Zesa told to harden blow on debtors

By Staff reporter | 21 Apr 2020 at 19:06hrs
THE Government has instructed Zesa Holdings to come hard on defaulters in its efforts to recover its outstanding debt, which has ballooned to more than $1 billion.

Power and Energy Development Minister Advocate Fortune Chasi said the ministry has instructed Zesa to use aggressive means to recover money from defaulting customers.

"We (consumers) must clear our debts and I have asked Zesa to be a bit more zealous in terms of recovering their debts. Due to the ups and downs of the exchange rate as a result of our macro-economic situation, it just makes it very difficult for them (Zesa) to be viable," he said.
Adv Chasi could not be drawn to spell out the drastic measures Zesa would employ to recover its outstanding debts.

However, last year, Zesa's subsidiary, the Zimbabwe Electricity Transmission and Distribution Company (ZETDC) placed a notice that it would start disconnecting power to defaulting customers in a bid to collect about $1,28 billion debt owed by consumers.

The power disconnection exercise primarily targeted customers in the commercial sector such as hotels, supermarkets, bakeries, shops and restaurants, among others. Said Adv Chasi: "People should make payment plans with Zesa or simply offset their outstanding debts because if they default for long it will just make life difficult for us all, so we are going to be a bit harsh. We have to work ourselves out of this situation and come up with a viable power utility."

He said non-payment of outstanding bills by consumers was severely crippling the power utility's operations.

"Right now people are enjoying undisrupted power supplies but they need to understand that for us to be in this state of stability, Zesa must be liquid to import more power, including increasing its fleet of vehicles to enable it to attend to faults on time because as it is, it is incapacitated and what is disappointing is our attitude towards that particular matter (offsetting debts)," said Adv Chasi.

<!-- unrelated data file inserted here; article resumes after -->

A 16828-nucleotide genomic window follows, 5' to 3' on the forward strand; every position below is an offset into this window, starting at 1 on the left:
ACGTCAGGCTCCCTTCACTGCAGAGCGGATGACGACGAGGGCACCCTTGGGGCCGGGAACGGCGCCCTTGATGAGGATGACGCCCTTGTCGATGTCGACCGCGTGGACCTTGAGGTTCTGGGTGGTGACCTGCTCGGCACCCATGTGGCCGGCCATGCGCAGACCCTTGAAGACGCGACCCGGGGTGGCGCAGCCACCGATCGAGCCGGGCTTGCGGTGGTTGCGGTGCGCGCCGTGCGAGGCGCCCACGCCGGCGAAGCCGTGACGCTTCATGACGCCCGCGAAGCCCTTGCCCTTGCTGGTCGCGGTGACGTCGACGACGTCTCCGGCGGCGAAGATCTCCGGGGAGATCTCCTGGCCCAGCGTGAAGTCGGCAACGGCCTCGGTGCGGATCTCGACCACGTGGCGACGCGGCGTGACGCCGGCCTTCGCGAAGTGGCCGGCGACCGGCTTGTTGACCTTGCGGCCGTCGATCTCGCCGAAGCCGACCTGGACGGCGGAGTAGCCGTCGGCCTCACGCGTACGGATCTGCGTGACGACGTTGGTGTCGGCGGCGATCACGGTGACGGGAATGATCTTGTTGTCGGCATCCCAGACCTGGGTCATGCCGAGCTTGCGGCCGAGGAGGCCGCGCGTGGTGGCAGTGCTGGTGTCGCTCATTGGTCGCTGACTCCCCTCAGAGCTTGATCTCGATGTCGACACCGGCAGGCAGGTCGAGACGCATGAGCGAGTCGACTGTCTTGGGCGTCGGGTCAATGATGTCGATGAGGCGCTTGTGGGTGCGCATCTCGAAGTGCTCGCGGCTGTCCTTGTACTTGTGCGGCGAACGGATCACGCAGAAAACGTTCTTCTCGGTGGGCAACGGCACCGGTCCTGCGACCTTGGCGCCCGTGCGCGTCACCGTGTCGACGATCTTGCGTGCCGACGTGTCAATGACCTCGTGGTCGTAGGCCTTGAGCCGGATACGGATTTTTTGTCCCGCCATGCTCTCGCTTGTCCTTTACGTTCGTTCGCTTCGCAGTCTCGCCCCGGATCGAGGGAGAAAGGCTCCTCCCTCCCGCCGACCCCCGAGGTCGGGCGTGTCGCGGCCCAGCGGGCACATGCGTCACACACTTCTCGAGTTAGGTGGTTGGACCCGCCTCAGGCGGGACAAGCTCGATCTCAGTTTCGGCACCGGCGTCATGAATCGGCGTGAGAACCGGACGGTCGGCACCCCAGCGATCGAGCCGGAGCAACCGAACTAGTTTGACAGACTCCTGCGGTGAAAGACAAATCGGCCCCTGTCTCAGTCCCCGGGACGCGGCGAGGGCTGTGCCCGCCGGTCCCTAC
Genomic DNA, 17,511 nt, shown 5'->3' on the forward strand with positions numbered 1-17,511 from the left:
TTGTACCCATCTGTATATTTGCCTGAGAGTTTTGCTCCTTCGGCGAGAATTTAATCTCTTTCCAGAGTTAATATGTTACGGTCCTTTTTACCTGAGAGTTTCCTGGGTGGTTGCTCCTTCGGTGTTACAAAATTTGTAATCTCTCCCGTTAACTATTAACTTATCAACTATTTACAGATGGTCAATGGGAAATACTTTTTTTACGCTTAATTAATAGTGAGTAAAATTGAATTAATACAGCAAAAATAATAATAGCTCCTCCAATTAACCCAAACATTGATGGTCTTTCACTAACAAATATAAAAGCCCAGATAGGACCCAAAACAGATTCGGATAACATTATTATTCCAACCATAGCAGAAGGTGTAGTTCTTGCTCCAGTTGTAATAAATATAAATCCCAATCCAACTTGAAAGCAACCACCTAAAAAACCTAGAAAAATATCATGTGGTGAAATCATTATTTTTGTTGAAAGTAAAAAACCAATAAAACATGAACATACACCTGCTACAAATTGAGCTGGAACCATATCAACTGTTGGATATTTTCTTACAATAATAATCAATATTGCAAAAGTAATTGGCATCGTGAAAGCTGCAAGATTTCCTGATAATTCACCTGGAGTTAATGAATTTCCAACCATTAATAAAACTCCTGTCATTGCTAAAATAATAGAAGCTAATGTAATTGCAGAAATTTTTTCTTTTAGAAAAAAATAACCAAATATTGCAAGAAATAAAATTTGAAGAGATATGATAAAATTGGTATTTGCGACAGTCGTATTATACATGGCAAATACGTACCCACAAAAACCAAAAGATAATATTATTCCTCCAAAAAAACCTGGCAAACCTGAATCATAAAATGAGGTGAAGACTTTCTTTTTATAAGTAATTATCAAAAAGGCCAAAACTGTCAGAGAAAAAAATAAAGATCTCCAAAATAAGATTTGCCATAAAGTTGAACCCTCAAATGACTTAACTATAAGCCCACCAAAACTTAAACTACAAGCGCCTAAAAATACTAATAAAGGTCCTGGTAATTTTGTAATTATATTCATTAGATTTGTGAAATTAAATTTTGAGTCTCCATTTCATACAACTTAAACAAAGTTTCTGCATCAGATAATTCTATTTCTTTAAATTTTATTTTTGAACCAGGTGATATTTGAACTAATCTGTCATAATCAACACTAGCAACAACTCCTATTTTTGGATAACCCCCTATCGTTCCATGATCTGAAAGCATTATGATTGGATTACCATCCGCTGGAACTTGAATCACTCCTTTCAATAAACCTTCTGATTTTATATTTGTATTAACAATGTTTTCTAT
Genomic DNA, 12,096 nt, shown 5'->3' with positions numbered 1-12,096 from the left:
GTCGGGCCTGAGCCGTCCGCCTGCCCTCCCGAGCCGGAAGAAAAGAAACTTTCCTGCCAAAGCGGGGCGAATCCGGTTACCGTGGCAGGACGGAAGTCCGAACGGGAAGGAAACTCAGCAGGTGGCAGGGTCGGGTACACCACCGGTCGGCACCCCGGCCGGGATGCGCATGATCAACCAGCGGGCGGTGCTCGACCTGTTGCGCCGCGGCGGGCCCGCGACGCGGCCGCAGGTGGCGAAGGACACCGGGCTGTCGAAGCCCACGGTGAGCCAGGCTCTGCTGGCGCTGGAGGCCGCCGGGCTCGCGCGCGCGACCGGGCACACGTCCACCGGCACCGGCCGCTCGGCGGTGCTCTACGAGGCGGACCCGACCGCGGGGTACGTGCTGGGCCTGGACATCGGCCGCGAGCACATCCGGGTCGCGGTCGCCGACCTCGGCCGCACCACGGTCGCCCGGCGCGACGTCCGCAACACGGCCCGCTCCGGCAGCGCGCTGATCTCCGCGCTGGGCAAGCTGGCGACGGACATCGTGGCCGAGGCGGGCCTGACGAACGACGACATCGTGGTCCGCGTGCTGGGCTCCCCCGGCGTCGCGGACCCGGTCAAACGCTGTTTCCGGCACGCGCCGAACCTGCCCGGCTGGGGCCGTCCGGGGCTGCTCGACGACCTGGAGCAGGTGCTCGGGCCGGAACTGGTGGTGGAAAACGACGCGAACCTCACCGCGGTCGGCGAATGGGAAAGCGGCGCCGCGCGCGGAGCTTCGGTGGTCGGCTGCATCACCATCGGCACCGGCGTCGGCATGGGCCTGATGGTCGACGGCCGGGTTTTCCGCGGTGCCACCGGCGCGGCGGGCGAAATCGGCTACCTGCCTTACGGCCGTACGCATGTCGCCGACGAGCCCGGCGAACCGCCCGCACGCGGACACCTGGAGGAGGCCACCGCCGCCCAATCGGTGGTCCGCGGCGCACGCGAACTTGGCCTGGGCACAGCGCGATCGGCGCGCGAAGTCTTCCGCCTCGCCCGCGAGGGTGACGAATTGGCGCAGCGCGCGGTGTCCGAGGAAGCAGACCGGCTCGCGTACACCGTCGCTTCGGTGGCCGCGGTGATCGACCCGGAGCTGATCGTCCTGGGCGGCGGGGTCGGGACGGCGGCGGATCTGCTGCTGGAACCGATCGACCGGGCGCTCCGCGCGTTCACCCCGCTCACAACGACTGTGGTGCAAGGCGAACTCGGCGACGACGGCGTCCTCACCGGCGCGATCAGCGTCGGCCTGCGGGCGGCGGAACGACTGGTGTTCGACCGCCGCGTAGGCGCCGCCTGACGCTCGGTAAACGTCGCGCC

He reiterated that the delay in payment of bills was hampering Zesa's efforts to make prompt payments for importation of power from neighbouring countries. Zimbabwe imports power from Eskom in South Africa and Mozambique's Hydro Cahora Bassa (HCB) and Electricidade de Mocambique (EDM). Last month, the country liquidated its US$33 million debt it owed to Eskom but it is still to settle the US$45 million debt owed to Mozambique.

"When it comes to offsetting our power importation debt, we are looking at two issues where we are supposed to pay off HCB and EDM of Mozambique and we are making those efforts. We are already engaged in negotiations with a view of paying them as well as coming with a position on how much power we can get from them. We are working on building our foreign currency reserves and improving our coffers so that we pay out while we are also negotiating with them (Mozambique power utilities), so as to give them confidence and show that we are serious. We have got to redeem ourselves," said Adv Chasi.

He also said the country was working on renewing the power trilateral agreement it had with South Africa and Mozambique.

"There used to be trilateral agreement between Zimbabwe-Mozambique and South Africa, which for some reason was allowed to expire. So, we are making efforts to try and revisit that agreement because it assists us from a pricing point of view and availability of power," said Adv Chasi.

The 30-year trilateral agreement signed by the three neighbouring countries in 1990 allowed Zimbabwe to negotiate for "firm and competitively priced" electricity from HCB and Eskom.



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